Rather than using Twitter as a way to communicate "with," Trump uses Twitter as a platform for talking "at." Trump delivers speeches on Twitter, not conversations. His use of Twitter allows him to eschew press conferences and complex ideas presidents traditionally lay out in speeches.

It's no coincidence that Trump did not conclude his time at the G20 summit with a press conference, a form of transactional communication that requires a president to deliver messages and respond to feedback from the press corps, including questions and clarifying comments. It's no coincidence Trump's meeting with Putin included only six people and no recording method. It represents an intentional effort to interfere with communication, to shut down communication. 

Those who understand Twitter as a way to conduct effective communication, also know how to use it both to send and receive ideas; they know how to respond to breakdowns in their communication with one another and to draw others into the discussion to further understanding of ideas. We see this in popular Twitter chats hosted regularly on Twitter. We never see our so-called "Modern Day Presidential" twitterer-in-chief concerning himself with this.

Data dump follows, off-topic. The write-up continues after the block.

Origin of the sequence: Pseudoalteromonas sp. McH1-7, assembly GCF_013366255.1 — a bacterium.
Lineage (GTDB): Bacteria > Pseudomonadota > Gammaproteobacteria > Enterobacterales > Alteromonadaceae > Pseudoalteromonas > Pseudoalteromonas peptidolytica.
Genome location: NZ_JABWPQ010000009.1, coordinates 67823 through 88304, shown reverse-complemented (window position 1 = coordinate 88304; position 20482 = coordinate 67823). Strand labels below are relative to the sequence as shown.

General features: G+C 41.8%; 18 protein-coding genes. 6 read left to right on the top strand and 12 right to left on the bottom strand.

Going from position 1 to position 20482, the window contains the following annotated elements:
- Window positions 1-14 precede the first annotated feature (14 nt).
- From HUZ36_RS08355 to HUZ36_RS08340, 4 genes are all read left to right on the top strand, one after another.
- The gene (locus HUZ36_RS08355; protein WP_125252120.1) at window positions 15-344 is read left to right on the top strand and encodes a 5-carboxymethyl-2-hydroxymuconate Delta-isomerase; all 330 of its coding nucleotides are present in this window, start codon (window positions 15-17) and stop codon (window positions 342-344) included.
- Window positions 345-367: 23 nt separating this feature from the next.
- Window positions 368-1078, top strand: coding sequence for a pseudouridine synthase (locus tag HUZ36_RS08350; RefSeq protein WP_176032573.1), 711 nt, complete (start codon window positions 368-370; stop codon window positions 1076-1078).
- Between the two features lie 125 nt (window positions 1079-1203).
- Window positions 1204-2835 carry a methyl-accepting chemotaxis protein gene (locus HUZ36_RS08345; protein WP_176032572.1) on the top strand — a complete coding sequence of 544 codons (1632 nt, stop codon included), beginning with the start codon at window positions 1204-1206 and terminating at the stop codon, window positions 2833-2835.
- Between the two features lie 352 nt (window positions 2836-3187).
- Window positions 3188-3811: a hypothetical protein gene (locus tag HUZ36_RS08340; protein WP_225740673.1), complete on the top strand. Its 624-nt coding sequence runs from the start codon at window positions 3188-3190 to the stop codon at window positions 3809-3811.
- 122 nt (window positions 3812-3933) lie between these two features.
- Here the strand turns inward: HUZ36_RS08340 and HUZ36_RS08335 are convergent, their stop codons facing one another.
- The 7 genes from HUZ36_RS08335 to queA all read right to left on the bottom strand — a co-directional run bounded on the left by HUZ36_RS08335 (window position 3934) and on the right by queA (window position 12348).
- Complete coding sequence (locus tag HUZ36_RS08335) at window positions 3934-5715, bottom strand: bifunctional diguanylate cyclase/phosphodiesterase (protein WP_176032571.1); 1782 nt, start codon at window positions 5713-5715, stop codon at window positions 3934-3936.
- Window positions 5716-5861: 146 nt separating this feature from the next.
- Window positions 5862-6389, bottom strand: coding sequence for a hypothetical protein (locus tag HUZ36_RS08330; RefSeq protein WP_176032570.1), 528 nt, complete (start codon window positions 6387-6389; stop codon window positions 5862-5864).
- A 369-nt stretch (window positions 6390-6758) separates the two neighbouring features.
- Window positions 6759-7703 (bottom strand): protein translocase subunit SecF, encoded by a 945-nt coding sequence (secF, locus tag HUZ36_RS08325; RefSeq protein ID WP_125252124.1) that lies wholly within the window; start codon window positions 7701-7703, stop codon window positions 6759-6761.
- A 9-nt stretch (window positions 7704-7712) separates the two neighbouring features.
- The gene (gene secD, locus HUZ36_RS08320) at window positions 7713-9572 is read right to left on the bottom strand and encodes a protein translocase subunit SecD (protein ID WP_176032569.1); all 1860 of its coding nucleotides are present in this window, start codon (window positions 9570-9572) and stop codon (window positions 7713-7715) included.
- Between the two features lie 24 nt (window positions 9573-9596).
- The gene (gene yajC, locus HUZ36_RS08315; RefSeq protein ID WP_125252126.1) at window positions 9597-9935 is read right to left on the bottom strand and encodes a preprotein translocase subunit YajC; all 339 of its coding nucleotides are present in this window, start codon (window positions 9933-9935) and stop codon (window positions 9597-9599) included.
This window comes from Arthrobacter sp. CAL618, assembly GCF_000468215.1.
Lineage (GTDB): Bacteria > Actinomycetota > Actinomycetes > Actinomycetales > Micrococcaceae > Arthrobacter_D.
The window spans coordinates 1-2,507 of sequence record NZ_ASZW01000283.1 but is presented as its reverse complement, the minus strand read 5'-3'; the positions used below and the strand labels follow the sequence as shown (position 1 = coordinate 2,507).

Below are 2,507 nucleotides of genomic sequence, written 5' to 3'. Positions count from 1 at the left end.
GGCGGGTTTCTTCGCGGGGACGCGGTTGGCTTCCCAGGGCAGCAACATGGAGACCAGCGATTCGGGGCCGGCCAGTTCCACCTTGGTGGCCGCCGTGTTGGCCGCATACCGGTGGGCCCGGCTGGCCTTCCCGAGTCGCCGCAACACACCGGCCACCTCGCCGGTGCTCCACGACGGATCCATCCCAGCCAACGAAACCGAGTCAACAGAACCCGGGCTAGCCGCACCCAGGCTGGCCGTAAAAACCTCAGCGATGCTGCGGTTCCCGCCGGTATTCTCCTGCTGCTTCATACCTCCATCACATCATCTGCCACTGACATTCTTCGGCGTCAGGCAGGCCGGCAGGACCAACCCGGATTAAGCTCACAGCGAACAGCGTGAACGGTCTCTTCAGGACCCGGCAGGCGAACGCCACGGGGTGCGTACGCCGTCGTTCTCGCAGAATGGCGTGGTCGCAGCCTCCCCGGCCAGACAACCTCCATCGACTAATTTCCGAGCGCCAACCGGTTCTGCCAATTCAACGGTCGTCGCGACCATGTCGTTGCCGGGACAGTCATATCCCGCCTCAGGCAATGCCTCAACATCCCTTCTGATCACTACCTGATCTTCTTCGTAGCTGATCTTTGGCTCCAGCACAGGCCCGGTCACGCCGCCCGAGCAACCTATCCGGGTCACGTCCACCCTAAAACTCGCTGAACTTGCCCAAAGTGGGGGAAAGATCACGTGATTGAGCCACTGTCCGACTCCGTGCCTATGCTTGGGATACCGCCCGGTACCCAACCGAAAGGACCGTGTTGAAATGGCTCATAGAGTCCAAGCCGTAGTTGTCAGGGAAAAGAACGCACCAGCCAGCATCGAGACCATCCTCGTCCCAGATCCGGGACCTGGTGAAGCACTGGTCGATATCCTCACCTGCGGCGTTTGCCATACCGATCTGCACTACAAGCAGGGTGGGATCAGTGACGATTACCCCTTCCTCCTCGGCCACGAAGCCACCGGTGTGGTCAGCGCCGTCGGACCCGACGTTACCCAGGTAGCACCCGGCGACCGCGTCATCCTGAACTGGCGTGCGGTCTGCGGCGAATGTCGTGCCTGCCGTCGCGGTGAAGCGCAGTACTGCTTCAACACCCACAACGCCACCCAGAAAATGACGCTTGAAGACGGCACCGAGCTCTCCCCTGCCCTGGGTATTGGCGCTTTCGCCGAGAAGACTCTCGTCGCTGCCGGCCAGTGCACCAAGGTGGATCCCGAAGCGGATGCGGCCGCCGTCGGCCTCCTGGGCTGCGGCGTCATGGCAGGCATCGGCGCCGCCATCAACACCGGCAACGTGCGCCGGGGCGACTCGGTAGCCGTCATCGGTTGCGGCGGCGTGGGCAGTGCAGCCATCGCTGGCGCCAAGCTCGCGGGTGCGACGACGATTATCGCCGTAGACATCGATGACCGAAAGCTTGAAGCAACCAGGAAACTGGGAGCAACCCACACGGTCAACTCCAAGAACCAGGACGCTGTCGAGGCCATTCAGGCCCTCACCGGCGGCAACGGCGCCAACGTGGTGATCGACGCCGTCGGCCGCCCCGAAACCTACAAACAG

Those who understand that effective communication is a transactional process unlimited in its modes of sending and receiving messages also know that limiting feedback and promoting interference is neither presidential or great or again. The greatness of America is built on talk that embodies feedback and working through conflicting ideas and reaching compromises. 

These days we witness the modern-day presidential communication breakdown as an intentional act of destruction. That's something worth talking about.